In Mississippi, beekeepers can post a 'bee alert' flag that lets pesticide applicators know hives are present.
In Mississippi, beekeepers can post a 'bee alert' flag that lets pesticide applicators know hives are present.

Growers, beekeepers and pesticide applicators are working together to protect honeybees under the Louisiana Pollinator Cooperative Conservation Program.

"Essentially, what we’re doing is representing both beekeepers and farmers at the same table,” Louisiana State University AgCenter entomologist Sebe Brown said in a news release. “Since they often have their operations in the same vicinity, we felt a need to have both groups sit down together.”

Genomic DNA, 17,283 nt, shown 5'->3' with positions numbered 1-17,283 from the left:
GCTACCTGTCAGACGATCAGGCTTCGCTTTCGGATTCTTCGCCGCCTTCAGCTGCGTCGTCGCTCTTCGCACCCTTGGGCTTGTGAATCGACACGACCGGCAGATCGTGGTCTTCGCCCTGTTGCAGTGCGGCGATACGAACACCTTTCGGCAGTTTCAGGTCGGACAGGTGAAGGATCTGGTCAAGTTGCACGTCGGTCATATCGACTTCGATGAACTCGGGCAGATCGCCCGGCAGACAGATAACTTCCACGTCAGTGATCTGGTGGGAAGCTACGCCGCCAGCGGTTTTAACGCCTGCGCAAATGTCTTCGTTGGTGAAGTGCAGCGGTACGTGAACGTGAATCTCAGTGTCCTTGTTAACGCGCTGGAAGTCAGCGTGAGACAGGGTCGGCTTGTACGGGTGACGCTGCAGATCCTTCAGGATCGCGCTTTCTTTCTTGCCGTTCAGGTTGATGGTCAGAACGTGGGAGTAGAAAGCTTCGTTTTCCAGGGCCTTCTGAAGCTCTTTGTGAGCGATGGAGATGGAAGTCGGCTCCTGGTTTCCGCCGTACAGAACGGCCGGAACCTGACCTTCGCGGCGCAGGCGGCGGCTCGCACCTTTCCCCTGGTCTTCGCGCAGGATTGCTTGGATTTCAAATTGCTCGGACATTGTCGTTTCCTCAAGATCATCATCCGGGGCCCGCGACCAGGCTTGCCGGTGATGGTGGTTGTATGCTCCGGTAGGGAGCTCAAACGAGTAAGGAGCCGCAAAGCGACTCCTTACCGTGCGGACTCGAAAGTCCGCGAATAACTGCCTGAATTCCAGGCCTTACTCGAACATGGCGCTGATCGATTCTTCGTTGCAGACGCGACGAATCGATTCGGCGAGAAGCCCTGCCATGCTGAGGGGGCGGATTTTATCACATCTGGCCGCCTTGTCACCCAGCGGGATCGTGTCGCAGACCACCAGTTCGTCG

Honeybee populations already are reeling from a combination of stressors, including poor diets, viral diseases, the parasitic varroa mite, transportation and pesticide exposure.

The group wants to adopt a bee hive location program similar to that of Mississippi.

In that state, beekeepers use a "bee alert" yellow and black flag to indicate hive locations.

The highly visible flag is recognizable by farmers and pesticide applicators.

The identification program is on top of new Environmental Protection Agency insecticide label guidelines.